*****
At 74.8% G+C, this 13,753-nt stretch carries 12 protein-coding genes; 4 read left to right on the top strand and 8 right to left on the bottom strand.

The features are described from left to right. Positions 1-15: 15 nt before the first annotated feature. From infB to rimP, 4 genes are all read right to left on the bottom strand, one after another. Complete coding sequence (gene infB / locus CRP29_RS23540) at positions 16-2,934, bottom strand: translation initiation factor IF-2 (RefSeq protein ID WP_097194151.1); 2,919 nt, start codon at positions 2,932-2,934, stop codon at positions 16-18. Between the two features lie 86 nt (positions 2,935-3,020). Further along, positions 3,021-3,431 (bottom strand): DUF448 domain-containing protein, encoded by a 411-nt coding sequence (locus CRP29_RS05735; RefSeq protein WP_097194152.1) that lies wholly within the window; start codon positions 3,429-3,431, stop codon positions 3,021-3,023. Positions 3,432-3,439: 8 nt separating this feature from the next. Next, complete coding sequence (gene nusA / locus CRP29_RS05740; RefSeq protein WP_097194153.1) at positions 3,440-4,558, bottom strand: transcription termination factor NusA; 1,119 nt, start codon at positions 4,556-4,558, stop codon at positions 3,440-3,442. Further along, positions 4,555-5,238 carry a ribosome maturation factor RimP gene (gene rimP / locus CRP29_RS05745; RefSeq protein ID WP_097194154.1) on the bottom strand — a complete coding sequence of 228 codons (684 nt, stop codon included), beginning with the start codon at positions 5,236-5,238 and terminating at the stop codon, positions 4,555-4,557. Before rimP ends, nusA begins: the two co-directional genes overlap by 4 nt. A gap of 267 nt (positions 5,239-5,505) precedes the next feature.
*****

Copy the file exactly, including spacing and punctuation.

At 74.8% G+C, this 13,753-nt stretch carries 12 protein-coding genes; 4 read left to right on the top strand and 8 right to left on the bottom strand.

The features are described from left to right. Positions 1-15: 15 nt before the first annotated feature. From infB to rimP, 4 genes are all read right to left on the bottom strand, one after another. Complete coding sequence (gene infB / locus CRP29_RS23540) at positions 16-2,934, bottom strand: translation initiation factor IF-2 (RefSeq protein ID WP_097194151.1); 2,919 nt, start codon at positions 2,932-2,934, stop codon at positions 16-18. Between the two features lie 86 nt (positions 2,935-3,020). Further along, positions 3,021-3,431 (bottom strand): DUF448 domain-containing protein, encoded by a 411-nt coding sequence (locus CRP29_RS05735; RefSeq protein WP_097194152.1) that lies wholly within the window; start codon positions 3,429-3,431, stop codon positions 3,021-3,023. Positions 3,432-3,439: 8 nt separating this feature from the next. Next, complete coding sequence (gene nusA / locus CRP29_RS05740; RefSeq protein WP_097194153.1) at positions 3,440-4,558, bottom strand: transcription termination factor NusA; 1,119 nt, start codon at positions 4,556-4,558, stop codon at positions 3,440-3,442. Further along, positions 4,555-5,238 carry a ribosome maturation factor RimP gene (gene rimP / locus CRP29_RS05745; RefSeq protein ID WP_097194154.1) on the bottom strand — a complete coding sequence of 228 codons (684 nt, stop codon included), beginning with the start codon at positions 5,236-5,238 and terminating at the stop codon, positions 4,555-4,557. Before rimP ends, nusA begins: the two co-directional genes overlap by 4 nt. A gap of 267 nt (positions 5,239-5,505) precedes the next feature.